So it's over. Or maybe it's just beginning, we're not completely sure, but aside from a few follow up phone calls and assessments, Tiny is officially done with Brave Camp.
It will likely take a while for us to process everything and share it with you, but for now, here are some things we're thinking:
1) We realize how fortunate we are to be able to give a Tiny this opportunity. It was the absolute best thing at the best time - for HER. Not everyone has the ability, the support, or the flexibility to do this. We are lucky. We are grateful.
2) If a professional tells you they have dealt with, heard about, worked with "selective mutes" they likely don't know their stuff. First of all, Selective mutism is pretty rare, affecting between .4 and .8 percent of the population. We had teachers, therapists, and other well-meaning professionals tell us they were capable of "dealing with it". They weren't. This place was - it's all they do. We didnt want our daughter labeled as a disorder, not did we want her "dealt with" - we wanted her loved, celebrated, encouraged. So if you're looking for a teacher, a therapist, a whomever to help you, our advice would be: find a therapist who specializes and a teacher who doesn't claim to - but loves your kid . We've been truly blessed to have both. Some kids we met weren't so lucky.
3) Its not so much that there were good and bad things about camp, but more that there were "good" and "less good" things about it. For example:
4)Parent training: for two hours each day we spent time in a classroom with other parents, and a Dr. who specializes in selective mutism. Between Rico and I, one of us got much more info out of these sessions. Mostly because we tend to parent a little differently and the techniques came easier to one of us. In addition, we'd done our research. The lead counselor did mention to us privately that we'd done a great job educating ourselves and that it was pivotal to Tiny's ability to make so many gains this week. Having said that, it was a lot of lecture, and for parents, I think there is much of it that can be learned without the 2,000 mile trip. Then again, being able to engage with her at camp, was really important, because . . .
5) Being at a camp with 18 kids who also struggle with speaking out, validated what Tiny is going through. It made practicing less weird, less isolating. Until now, she didn't know anyone else who had to practice looking people in the eyes, or rehearse asking where the bathroom is. She was mortified to have us mention it to her. It was like being the only oboe player in the orchestra, and suddenly going to oboe camp. Everybody wanted to get better, everybody was rewarded for trying new stuff. Having her counselors working on the same skills each day, made "brave talking" more like learning a new gymnastics skill, karate move, or campfire song. It just became a new, fun thing to accomplish.
6) What did she accomplish exactly? Well, if you've ever had the pleasure, you do know that the kid is capable of carrying on a rather verbose conversation (she wasn't awarded most sophisticated speaker for nothing). However, her eye contact, volume, ability to speak to us with a stranger in the room, answer a stranger's question, ask a question of anyone but her parents or even respond at all in certain cases was extremely limited. Chances are, if you met her in a Dairy Queen and asked her name, you'd be met with a deer-in-the headlights look, or a barely audible response. Asking her to purchase her own ice cream was out of the question. And having her ask what was in that chocolate extreme blizzard? Forget it. Tiny asked questions of no one.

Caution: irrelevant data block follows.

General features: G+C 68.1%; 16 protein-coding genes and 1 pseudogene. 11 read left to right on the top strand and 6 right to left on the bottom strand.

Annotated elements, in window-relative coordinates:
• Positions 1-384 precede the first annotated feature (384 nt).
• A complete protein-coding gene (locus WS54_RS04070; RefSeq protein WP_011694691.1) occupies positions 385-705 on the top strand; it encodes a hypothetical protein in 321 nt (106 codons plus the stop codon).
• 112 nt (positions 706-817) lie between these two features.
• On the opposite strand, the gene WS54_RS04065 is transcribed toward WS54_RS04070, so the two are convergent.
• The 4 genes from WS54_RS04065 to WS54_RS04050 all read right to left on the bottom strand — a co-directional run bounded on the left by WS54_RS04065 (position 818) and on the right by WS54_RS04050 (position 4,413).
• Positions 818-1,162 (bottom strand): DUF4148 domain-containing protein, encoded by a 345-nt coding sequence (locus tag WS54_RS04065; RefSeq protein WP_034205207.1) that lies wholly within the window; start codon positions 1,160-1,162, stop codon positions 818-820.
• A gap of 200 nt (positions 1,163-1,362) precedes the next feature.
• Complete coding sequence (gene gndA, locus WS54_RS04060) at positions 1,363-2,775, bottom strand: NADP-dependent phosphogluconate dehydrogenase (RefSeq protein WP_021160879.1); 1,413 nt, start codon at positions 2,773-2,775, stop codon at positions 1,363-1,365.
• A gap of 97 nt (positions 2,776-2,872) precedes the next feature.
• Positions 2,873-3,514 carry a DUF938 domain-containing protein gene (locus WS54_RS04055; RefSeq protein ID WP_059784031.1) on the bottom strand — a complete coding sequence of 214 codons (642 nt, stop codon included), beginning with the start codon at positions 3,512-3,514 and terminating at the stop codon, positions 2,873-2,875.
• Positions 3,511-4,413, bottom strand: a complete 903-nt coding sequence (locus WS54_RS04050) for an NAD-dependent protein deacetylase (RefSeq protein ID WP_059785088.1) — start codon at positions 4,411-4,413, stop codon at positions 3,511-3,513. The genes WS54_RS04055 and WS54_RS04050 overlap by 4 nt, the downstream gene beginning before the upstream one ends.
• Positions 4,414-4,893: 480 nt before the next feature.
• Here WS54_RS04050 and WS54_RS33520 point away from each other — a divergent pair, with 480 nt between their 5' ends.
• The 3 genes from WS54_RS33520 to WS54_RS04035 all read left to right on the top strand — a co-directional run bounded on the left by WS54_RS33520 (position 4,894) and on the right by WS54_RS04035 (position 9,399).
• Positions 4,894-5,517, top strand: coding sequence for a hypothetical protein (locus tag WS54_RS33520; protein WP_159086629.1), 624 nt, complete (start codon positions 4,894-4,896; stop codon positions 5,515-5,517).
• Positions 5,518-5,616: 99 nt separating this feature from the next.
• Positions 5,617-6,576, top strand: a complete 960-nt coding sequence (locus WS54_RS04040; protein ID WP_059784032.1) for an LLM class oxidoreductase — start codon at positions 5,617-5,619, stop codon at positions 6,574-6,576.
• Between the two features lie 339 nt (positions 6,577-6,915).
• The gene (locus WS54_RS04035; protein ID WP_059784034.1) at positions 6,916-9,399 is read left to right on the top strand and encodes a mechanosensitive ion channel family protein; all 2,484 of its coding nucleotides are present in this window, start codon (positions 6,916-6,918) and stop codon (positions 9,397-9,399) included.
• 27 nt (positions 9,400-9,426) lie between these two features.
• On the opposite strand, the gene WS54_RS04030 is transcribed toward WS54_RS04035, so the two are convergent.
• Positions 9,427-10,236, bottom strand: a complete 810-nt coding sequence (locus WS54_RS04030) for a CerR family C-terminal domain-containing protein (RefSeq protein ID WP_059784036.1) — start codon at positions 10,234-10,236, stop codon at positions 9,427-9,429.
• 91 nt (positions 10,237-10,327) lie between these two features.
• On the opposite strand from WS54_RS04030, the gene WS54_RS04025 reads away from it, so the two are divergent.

But this week?
She approached the sales clerks in both Justice and Claire's and asked how much things cost - and they heard her.
She looked the waiter dead in the eye and asked him where the bathroom was.
She gave a report on her favorite toy and fielded questions in a room of 35 adults and 18 kids.
She went to the school nurse and asked for a band-aid.
She ordered her own food without any lip-biting, panic-breathing or sideways glances for parental support.
She finished a scavenger hunt in a large mall asking for samples, directions, and demonstrations.
She shouted through a bullhorn.
She sang the ABC's in a public place - 25 feet from me and we heard her.
She kept talking in her regular voice when a stranger entered the room.
She greeted someone in a Spanish - twice.
7) Rewards. Rewards are huge at brave camp. Rewards come in the form of check marks on your brave chart, which can be traded in for gold coins, which can be traded in for prizes from the treasure chest. Tiny loved this part of camp and amassed a rather large collection of plastic slinkies, finger puppets and headbands. As parents, we are expected to keep up this reward system for a while. There are not enough earrings in Claire's to keep up with her demands for new challenges. We may have to come up with a new plan.
8) I'm not saying this is a miracle camp. It isn't. But the complete immersion, the inability to avoid her worries or pass the buck onto a classmate or a sibling, the rewards for doing something that seems so simple, were all game changers. This kid isn't is a scaredy cat - she held a Burmese Python, a large arachnid and an alligator this week, while her sister (who performs for anybody she can) moved two rows back and hid her face when the guy brought out the tarantula. Tiny even learned to swim this week and has been a virtual mermaid ever since. But talking is her tarantula, and she was forced to hold it every waking moment for ten days. She was supported, loved, encouraged even applauded for doing it, and she was never shamed or embarrassed for wanting to give up - and that's when the magic happened.
Maybe that is the secret to everything - less judging, more love, more applause, and we can all become super-heroes.